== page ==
Step 3: When your dog is happily entering the crate, shut the door for just a few seconds and treat through the door. Open door and release. Next step is to keep the door shut just a little longer. If the dog is quiet, then praise, toss a few treats inside and release before he begins to whine or bark.
Step 4: Vary the duration of the confinement, starting with just a few seconds and building slowly to about 15 to 30 minutes. When first asking for longer periods, set yourself up for success by playing with your dog or going for a walk beforehand and/or throw in a very desirable chew toy as well, so your dog should be happy to comply. Note, vary means just that don’t always make it harder. Sometimes confine for shorter periods, so your dog never knows how long to expect. Next, take the crate to different rooms in the house to make sure your dog is comfortable in the crate in different areas.
Things not to do
Be careful never to release your dog from the crate while he is barking or whining. Wait until there is a quiet moment, then praise and release. If your dog is barking or whining a lot, you have probably rushed the introduction and need to go back to shorter periods of confinement. Build only on success when you have a quiet, contented dog in the crate, release.
Also, do not give your crate emotional baggage by using it as a punishment tool, such as bad dog, into the crate you go! While it is OK to give your puppy a little time out in the crate if hes sending you crazy, don’t add any negative emotions to it. Simply place him in the crate with a small chew toy in a pleasant way, shut the door and give yourself a chance to relax.
Using a crate to housetrain your dog
Crates are probably most often recommended as a way to train or retrain a house-soiling problem. The crate supervises your puppy when you cannot, working on the theory that a dog does not like to soil its own bed (true in most but not all cases).
Every hour on the hour, take your puppy outside to pee. If it does, praise and reward with a food treat. Bring the puppy inside and let it play free for a half-hour or so, then put it back in the crate before repeating the cycle again.
If the puppy does not pee when taken outside, it gets no free play but is popped immediately back into the crate for about 10 minutes, when you try again. By confining the puppy at this early stage, you are ensuring your dog will earn the right to have much greater access to the home as he matures.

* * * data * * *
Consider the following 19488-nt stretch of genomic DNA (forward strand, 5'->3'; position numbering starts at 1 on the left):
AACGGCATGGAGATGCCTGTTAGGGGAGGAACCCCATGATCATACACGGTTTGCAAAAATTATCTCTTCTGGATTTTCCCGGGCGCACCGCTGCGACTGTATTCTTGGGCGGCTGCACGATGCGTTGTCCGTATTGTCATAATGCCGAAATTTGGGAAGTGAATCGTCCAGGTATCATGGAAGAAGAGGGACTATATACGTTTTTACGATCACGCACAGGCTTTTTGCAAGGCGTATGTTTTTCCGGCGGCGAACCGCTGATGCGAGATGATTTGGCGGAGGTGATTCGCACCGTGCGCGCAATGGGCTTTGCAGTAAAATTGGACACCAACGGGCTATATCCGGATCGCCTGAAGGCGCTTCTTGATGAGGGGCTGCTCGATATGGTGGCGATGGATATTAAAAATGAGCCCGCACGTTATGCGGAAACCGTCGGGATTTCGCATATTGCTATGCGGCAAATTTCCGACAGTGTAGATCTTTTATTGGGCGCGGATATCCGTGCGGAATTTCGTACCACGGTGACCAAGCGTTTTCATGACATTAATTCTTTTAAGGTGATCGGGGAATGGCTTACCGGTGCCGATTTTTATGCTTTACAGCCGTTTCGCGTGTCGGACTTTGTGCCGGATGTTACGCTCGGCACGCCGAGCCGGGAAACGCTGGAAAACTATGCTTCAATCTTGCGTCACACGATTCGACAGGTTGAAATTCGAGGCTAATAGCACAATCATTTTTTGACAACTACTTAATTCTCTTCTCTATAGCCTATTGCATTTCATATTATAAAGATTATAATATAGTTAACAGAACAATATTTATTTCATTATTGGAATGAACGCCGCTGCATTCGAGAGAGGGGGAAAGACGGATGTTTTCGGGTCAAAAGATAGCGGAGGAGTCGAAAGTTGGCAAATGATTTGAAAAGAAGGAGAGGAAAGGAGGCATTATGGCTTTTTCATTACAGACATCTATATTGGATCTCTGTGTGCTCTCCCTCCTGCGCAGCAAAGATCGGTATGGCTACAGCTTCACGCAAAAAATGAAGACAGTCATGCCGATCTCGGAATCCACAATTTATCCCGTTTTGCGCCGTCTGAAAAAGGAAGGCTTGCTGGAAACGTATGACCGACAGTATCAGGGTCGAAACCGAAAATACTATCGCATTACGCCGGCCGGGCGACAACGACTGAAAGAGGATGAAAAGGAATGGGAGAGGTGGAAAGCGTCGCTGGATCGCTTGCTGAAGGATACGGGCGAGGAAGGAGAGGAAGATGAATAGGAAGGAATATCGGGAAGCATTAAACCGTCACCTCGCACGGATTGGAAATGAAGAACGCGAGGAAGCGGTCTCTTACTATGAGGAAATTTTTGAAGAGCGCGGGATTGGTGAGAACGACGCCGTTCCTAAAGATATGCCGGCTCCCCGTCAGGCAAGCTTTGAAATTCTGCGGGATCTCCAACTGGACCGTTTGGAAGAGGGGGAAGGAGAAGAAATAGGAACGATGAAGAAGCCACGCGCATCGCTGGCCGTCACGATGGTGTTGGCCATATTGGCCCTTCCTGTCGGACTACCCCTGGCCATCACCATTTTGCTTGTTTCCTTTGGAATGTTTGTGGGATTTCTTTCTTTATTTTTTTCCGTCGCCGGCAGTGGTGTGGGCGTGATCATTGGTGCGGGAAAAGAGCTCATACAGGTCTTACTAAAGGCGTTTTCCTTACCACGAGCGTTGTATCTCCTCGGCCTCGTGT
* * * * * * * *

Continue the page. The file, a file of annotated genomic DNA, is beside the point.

Precautions when using a crate
As with any training tool, certain precautions are necessary:
- Do not crate a puppy wearing a collar or head halter.
- Cates should be placed in well-socialised parts of the house where you are able to supervise your puppys behaviour and stress level.
- Place crates in areas free of drafts and/or excessive heat or cold.
- Never use your crate as punishment.
- Never allow children to tease or play with a puppy or dog confined in a crate.
- A puppy or dog should never be confined for a period longer than its next expected toilet break.
- Water should be provided if a dog is likely to be crated for longer periods.
- Crate confinement of 12 hours a day or more should not be a way of life for a companion animal. Severe behavioural problems can develop due to excessive confinement.
Crates are not a substitute for unresolved behavioural problems, which require behaviour modification and training.
There are definite advantages to training your dog to accept short-term confinement in a crate, which can be both a useful settle spot and safety zone in the home, as well as a transportable home away from home when travelling. The important thing to remember is that, as with any tool, it should be used with thought and care to enhance not replace a strong relationship with your dog.
Types of crates
More types of crates are available today than ever before:
- Airline crate: A plastic box, mostly enclosed with a wire screen door. Best for travel.
- Metal crate: Strong, well-ventilated, easy to clean. Great for teaching crate training due to its strength. Disadvantage is that its ungainly to move around and less attractive than some of the canvas options.
- Canvas crates: Can be zipped up for very light portable use or with aluminium frames. Assembled quickly, easy to transport and carry. Good ventilation/view. It is attractive, but the disadvantage is if dogs are not used to being crated, they can easily destroy the crate.